Locals in the coastal Argentine district of Trelew say a fish processing plant has turned a nearby lake into a cesspit that left its waters pink this past summer, and now the situation has grown darker.
CHUBUT — Back in July, Argentine authorities had told people in Trelew, in the coastal province of Chubut, not to worry — a local lake that had turned pink, likely by chemicals, would soon be fine again. But instead, it has now turned red — or a kind of red-to-purple violet — as the daily Jornada de Chubut reported.
And again, locals don't know why.
October 1 drone video of the lake, now turned a deeper red hue
Effluents may be to blame
The chief suspect is the effluents from a nearby fish firm, RASA, according to the Buenos Aires newspaper Clarín. In July residents of Trelew denounced the stench of the effluents entering the lake over two years, and the insects and vermin they attracted, and were evidently dissatisfied when Juan Michelou, a senior provincial environmental officer, said "it'll pass, the lake will recover its normal color within days."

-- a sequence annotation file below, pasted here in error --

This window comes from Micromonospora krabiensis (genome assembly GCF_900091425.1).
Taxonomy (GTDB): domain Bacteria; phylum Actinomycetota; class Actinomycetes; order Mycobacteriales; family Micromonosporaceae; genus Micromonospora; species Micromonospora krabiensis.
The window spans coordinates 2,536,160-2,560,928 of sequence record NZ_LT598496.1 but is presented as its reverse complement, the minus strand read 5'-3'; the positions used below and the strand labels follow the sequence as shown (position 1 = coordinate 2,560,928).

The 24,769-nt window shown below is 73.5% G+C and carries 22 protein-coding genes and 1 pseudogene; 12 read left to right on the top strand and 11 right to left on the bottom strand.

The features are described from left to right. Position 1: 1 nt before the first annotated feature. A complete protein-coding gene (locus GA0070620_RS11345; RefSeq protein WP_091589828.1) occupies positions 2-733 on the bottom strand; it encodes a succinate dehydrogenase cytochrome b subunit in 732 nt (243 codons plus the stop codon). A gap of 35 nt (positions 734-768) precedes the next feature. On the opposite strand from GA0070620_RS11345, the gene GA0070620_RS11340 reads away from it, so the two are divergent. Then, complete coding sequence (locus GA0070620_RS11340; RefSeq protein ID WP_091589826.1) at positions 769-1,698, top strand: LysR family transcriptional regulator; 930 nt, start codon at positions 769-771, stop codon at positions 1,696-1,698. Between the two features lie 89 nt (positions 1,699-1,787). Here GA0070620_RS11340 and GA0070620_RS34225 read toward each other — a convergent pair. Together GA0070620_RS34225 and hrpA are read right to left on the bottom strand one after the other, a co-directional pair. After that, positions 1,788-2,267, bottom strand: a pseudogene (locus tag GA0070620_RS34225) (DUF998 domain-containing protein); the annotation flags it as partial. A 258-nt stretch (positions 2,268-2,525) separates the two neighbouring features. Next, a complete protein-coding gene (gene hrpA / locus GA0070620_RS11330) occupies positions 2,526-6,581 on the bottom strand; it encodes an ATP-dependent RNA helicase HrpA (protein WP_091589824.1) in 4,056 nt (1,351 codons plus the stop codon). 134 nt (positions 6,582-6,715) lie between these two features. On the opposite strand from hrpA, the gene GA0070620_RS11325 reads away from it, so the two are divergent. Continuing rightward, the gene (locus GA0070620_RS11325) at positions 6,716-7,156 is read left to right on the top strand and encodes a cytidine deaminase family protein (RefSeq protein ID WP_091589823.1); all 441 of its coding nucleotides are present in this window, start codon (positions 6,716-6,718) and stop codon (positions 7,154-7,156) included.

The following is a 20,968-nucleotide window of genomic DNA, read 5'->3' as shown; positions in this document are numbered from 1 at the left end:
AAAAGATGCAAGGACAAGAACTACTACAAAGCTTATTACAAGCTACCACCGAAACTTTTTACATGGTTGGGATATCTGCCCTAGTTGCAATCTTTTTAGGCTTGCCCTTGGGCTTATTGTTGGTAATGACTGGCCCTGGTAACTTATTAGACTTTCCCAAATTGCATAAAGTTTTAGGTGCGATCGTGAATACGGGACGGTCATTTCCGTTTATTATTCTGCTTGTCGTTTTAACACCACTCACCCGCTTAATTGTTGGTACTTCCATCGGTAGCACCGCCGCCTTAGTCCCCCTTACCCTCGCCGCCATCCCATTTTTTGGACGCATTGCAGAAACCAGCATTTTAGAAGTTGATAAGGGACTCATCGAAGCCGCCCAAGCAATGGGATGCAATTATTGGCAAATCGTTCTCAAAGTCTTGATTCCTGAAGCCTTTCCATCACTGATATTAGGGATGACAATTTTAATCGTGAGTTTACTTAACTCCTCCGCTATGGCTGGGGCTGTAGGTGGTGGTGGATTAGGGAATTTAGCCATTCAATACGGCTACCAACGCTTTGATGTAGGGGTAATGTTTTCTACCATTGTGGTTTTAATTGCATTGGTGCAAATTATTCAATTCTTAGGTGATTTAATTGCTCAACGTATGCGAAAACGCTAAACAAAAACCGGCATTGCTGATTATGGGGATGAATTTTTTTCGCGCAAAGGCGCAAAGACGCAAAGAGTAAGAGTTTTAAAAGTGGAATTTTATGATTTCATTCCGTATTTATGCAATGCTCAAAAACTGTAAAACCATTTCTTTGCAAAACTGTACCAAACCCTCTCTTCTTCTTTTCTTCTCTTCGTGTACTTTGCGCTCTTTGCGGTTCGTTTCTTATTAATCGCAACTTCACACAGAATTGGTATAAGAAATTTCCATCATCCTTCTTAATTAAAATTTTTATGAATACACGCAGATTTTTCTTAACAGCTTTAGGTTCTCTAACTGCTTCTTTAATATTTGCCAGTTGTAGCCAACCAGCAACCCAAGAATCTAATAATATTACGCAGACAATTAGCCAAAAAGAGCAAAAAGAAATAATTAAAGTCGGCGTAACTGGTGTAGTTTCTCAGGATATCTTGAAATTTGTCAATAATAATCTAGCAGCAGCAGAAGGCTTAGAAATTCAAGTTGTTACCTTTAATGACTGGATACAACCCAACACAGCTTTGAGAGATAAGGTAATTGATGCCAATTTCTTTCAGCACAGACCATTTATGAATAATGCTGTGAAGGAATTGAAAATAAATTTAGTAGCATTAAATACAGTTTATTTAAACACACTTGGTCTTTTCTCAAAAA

The pink color was attributed to preservatives used for prawns.
The pollution provoked a row between Trelew and the neighboring town of Rawson, where RASA (Rawson Ambiental Sociedad Anónima) is based; but Michelou told its residents Trelew had signed an agreement, and effectively accepted the effluents. A Public Works official in Trelew said that was a lie, and "it's ridiculous to minimize this... as if it were normal... they're pouring in untreated liquids, without us knowing."
The lake in July when it first turned pink.
The original pink color was attributed to preservatives used for prawns. Clarín sought to contact Michelou to find what the red might be, but was told by staff "he's taken a few days off."
RASA in any case stopped dumping its prawn waste into the lake after July - and decided to pour it into the sea instead, which further angered locals. Now it is even less clear why, without the toxic prawn cocktail, the lake has turned violet red.
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